Those who have implemented it have commented on the huge benefits of this more authentic approach to learning such as increased interest, engagement and confidence from students with the subject material, which in turn has led to an increase in creativity, problem solving abilities, inquiry and collaboration as students pool their different skill sets and work together towards a common goal.

At present, there exists education as we currently know it and education as it could be. Regardless of how far this ‘no-walls’ endeavour succeeds, I admire Finland’s courage and innovation in trying to bridge that gap.

As outlandish as some of the above methods may appear, I have far more confidence in these than I do in demands for increased marking, green pen feedback, learning walks and funding cuts that sadly characterise many school environments in the UK.

4 thoughts on “Why Finland Is Breaking Down Barriers – Literally!

  1. Hi, We have had open plan teaching in the UK since the 60s. It does not work. What works for adults in the workplace, where the adults are not learning but applying learning, does not work for children, who are not experts but novices. The way that novices work requires explicit teaching, experts however tend to use some problem solving along with explicit learning – that is they look things up that are related to what they already know a great deal about. Project based learning means some children learn a lot, some learn little – and those who are most disadvantaged learn the least.
    Dividing information into subject areas is better for children trying to learn about it. Much later, when a person knows a great deal about one subject or about several subjects then it becomes possible for them to make jumps across subject boundaries. If you take away subject boundaries for children being educated then what you get is a mish mash of information with those least advantaged getting the worst deal. I see you are a history teacher, like me. Perhaps you have been taught to teach thematically as I was. I found this did not work – it’s is not engaging for children to do things like ‘change’ – much more engaging is actual interesting history. Discovery learning also palls on children I have found. They get bored, and lose motivation.
    And Finland is not that great. The PISA scores which amazed everyone some years ago were for children who had been much more traditionally taught. Finland’s PISA scores have since been going down since.
    Also, Finland is a very small country, with parents very motivated towards education, and a great respect for teachers, who are qualified to masters level. Though children do not go to school until around 7 they are in kindergarten before that. Many learn to read at home, too, as Finnish has a transparent phonetic system, the English phonetic system is opaque and needs to be explicitly taught, and needs quiet.

  2. Interesting research. It’s a shame though that it did not mention the huge cuts that the current and previous government have done. OECD and i.e Noam Chomsky recently critisized Finnish politicians for cutting from where it hurts the nation most. Education should not be a competition and just about test results. However, considering all the cuts, Finnish kids and schools are doing fine and concentrating on what matters most. Preparing children for life, not tests.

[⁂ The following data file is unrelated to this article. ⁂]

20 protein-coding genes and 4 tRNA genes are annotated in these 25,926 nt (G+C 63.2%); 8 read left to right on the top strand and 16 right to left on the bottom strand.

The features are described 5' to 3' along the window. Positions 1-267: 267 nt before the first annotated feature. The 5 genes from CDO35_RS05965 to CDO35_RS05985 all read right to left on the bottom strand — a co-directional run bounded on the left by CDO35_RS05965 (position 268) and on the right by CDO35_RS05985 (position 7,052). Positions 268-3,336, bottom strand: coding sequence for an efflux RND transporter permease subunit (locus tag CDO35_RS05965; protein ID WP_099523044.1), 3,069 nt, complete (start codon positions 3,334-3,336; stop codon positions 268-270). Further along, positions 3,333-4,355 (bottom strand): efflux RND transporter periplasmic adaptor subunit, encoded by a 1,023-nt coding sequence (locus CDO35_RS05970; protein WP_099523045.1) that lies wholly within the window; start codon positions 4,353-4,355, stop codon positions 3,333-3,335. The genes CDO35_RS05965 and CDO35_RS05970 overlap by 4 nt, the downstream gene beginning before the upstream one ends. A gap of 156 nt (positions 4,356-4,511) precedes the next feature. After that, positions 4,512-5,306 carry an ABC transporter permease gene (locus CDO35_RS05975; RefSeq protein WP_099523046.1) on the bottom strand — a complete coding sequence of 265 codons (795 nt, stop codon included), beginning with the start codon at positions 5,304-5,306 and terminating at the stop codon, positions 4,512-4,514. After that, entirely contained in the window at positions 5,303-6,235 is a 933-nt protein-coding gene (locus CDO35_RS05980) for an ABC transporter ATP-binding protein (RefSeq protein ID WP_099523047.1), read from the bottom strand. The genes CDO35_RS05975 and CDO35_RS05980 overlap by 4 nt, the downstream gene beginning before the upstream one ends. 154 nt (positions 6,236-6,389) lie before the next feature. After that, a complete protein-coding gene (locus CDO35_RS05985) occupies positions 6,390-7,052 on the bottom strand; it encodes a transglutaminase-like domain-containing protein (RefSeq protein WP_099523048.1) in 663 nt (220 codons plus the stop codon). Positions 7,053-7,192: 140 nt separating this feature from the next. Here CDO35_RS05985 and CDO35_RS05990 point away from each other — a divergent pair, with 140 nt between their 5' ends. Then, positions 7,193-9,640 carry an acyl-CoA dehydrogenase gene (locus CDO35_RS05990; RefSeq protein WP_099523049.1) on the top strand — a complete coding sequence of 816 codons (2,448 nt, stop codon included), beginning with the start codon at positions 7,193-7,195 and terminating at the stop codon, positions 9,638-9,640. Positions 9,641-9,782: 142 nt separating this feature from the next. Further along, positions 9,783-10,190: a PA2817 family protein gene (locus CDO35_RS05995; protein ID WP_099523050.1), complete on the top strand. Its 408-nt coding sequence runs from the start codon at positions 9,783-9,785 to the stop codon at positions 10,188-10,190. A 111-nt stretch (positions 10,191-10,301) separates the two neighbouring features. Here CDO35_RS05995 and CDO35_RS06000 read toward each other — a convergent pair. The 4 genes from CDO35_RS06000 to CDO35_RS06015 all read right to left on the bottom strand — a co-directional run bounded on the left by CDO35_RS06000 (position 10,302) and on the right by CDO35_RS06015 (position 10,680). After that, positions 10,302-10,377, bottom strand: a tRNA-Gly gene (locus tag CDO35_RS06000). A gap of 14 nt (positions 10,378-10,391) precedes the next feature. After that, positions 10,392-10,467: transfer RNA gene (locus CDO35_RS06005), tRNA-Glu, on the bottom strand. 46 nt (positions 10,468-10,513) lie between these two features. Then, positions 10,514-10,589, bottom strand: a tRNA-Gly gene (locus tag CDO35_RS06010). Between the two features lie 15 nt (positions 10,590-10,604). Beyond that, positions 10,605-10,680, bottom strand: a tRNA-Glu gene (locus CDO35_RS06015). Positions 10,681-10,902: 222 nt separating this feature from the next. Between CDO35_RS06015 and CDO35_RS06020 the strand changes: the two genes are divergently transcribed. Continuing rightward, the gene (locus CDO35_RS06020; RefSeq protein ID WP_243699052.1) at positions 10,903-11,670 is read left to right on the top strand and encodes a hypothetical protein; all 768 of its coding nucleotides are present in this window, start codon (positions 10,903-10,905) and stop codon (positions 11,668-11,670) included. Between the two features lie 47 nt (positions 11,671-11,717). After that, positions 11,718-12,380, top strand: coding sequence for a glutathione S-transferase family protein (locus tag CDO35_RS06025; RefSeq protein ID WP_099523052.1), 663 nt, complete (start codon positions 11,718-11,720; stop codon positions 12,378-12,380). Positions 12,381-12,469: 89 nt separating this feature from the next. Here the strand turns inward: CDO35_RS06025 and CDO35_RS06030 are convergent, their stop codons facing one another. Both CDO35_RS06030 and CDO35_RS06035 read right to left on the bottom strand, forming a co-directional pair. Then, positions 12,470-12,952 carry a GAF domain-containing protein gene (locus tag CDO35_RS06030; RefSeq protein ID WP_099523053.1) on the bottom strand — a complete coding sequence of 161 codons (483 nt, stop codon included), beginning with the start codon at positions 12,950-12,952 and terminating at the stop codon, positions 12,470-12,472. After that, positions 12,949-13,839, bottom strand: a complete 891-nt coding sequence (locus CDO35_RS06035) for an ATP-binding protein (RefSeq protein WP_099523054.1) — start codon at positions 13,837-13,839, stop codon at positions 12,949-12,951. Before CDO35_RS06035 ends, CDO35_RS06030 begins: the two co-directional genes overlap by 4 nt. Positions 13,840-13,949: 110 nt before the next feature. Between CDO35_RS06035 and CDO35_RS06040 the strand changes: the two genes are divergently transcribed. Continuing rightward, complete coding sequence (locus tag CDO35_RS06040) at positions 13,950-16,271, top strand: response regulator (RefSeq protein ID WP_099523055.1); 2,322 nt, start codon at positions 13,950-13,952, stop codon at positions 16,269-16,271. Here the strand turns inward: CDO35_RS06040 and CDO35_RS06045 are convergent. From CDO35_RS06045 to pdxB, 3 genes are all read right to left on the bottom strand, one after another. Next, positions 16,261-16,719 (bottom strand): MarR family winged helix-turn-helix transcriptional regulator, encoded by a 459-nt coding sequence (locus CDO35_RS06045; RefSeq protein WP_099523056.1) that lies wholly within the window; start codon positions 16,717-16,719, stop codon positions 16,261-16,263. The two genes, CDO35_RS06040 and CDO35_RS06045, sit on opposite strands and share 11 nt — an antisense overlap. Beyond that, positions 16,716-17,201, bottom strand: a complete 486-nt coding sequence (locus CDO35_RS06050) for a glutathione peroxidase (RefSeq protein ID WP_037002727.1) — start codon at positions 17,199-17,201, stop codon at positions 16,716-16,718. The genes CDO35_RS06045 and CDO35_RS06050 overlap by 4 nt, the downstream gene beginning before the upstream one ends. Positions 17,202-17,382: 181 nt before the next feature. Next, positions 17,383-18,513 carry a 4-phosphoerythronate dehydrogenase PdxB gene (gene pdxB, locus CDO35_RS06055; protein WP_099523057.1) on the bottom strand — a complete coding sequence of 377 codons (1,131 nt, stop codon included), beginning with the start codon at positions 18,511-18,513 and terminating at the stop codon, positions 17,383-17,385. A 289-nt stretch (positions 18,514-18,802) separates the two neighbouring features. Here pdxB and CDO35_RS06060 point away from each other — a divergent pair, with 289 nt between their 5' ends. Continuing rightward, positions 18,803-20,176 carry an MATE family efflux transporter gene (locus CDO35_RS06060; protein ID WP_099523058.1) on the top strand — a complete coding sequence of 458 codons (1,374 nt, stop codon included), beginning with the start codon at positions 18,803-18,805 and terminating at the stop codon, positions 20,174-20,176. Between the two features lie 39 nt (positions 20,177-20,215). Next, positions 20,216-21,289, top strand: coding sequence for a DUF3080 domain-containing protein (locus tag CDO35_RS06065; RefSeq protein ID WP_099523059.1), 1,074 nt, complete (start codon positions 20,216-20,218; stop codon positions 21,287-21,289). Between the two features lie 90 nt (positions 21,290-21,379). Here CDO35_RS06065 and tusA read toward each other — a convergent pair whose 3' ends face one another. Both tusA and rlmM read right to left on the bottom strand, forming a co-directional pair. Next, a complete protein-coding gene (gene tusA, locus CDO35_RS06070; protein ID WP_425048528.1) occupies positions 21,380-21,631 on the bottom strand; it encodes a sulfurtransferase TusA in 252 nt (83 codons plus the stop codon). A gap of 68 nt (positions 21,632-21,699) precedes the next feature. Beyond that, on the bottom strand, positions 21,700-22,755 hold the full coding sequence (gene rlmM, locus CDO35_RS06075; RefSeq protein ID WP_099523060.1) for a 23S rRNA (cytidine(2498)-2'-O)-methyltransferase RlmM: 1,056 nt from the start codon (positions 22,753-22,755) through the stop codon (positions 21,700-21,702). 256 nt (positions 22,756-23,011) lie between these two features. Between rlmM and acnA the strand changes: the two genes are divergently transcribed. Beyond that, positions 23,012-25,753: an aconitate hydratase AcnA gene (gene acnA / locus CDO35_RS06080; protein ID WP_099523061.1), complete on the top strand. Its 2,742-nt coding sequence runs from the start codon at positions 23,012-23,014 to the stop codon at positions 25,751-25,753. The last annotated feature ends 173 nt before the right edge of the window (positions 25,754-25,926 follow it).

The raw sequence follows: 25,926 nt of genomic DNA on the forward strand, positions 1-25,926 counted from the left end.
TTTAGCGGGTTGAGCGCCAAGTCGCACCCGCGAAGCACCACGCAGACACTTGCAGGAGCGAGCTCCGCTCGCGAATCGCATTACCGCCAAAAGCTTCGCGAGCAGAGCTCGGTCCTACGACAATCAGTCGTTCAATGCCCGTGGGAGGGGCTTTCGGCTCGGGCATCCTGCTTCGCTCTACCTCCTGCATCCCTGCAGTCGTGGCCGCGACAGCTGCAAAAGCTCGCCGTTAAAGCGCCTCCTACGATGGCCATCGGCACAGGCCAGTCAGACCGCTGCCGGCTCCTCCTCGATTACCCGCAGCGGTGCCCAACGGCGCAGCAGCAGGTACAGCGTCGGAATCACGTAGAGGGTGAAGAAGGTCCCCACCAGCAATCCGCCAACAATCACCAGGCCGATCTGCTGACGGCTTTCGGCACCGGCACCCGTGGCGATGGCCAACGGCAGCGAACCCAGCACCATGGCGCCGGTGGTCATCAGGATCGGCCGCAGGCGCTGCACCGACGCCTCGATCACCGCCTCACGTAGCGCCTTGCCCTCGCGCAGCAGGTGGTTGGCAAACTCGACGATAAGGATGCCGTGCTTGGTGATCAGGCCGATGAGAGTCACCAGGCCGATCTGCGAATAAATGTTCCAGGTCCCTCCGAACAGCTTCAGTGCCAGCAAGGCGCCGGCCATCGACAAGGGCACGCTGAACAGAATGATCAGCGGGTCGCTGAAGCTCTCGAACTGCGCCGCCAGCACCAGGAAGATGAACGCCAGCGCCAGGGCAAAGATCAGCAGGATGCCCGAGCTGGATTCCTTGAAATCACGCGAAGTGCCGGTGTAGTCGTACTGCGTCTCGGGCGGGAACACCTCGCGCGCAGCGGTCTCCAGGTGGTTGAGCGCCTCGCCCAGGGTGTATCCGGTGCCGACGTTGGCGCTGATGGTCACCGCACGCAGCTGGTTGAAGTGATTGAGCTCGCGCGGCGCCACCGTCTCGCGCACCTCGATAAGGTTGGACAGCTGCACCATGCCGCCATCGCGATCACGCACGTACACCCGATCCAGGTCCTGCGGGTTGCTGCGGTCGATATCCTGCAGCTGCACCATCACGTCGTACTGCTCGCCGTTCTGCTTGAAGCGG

1. Wonderful. How do you prove that schools are ‘preparing children for life’? It sounds like a carte blanche for every fad to come down the pike, with no accountability. Life outside schools isn’t like that. Even worse, the sort of teacher assessments designed to avoid any objective measure of pupil performance just piles on the workload, without giving us any reliable information on what children are learning.

      There was a time in living memory when all teachers used weekly tests as a routine part of teaching and learning. Back then, the term ‘formative assessment’ hadn’t been coined: when kids are tested routinely, we know exactly how well they are doing, and we can adjust our teaching accordingly. What is more, tests both motivate pupils and secure learning in long-term memory. Believe it or not, pupils want us to teach them–they value proof that they’re learning and achieving.

      When we satisfy this need, the social and emotional aspects of education fall into place. Trying to instill life skills directly doesn’t work–the official evaluation of New Labour’s SEAL (Social and Emotional Aspects of Learning initiative found that it “failed to impact significantly upon pupils’ social and emotional skills, general mental health difficulties, pro-social behaviour or behaviour problems … Analysis of school climate scores indicated significant reductions in pupils’ trust and respect for teachers, liking for school, and feelings of classroom and school supportiveness during SEAL implementation.”

Leave a Reply

Your email address will not be published. Required fields are marked *

This site uses Akismet to reduce spam. Learn how your comment data is processed.